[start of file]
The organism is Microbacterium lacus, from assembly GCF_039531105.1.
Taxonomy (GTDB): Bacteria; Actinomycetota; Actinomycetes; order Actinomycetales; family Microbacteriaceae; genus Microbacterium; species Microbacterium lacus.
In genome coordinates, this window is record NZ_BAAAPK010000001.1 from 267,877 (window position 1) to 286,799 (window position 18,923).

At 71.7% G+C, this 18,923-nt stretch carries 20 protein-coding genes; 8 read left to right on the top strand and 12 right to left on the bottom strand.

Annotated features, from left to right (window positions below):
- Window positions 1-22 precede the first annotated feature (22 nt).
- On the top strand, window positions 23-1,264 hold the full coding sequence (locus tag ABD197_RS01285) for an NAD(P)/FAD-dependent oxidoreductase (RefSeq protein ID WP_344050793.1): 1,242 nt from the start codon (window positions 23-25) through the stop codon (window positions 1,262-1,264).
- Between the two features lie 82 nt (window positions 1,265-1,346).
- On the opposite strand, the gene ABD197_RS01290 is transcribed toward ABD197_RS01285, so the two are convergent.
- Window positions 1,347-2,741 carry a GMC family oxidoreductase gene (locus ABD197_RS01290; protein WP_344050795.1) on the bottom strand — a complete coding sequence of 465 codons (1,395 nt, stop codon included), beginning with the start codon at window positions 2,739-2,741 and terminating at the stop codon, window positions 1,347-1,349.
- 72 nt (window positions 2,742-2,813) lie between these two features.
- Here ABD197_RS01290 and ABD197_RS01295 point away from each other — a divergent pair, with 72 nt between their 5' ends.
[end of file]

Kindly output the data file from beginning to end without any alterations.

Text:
The organism is Microbacterium lacus, from assembly GCF_039531105.1.
Taxonomy (GTDB): Bacteria; Actinomycetota; Actinomycetes; order Actinomycetales; family Microbacteriaceae; genus Microbacterium; species Microbacterium lacus.
In genome coordinates, this window is record NZ_BAAAPK010000001.1 from 267,877 (window position 1) to 286,799 (window position 18,923).

At 71.7% G+C, this 18,923-nt stretch carries 20 protein-coding genes; 8 read left to right on the top strand and 12 right to left on the bottom strand.

Annotated features, from left to right (window positions below):
- Window positions 1-22 precede the first annotated feature (22 nt).
- On the top strand, window positions 23-1,264 hold the full coding sequence (locus tag ABD197_RS01285) for an NAD(P)/FAD-dependent oxidoreductase (RefSeq protein ID WP_344050793.1): 1,242 nt from the start codon (window positions 23-25) through the stop codon (window positions 1,262-1,264).
- Between the two features lie 82 nt (window positions 1,265-1,346).
- On the opposite strand, the gene ABD197_RS01290 is transcribed toward ABD197_RS01285, so the two are convergent.
- Window positions 1,347-2,741 carry a GMC family oxidoreductase gene (locus ABD197_RS01290; protein WP_344050795.1) on the bottom strand — a complete coding sequence of 465 codons (1,395 nt, stop codon included), beginning with the start codon at window positions 2,739-2,741 and terminating at the stop codon, window positions 1,347-1,349.
- 72 nt (window positions 2,742-2,813) lie between these two features.
- Here ABD197_RS01290 and ABD197_RS01295 point away from each other — a divergent pair, with 72 nt between their 5' ends.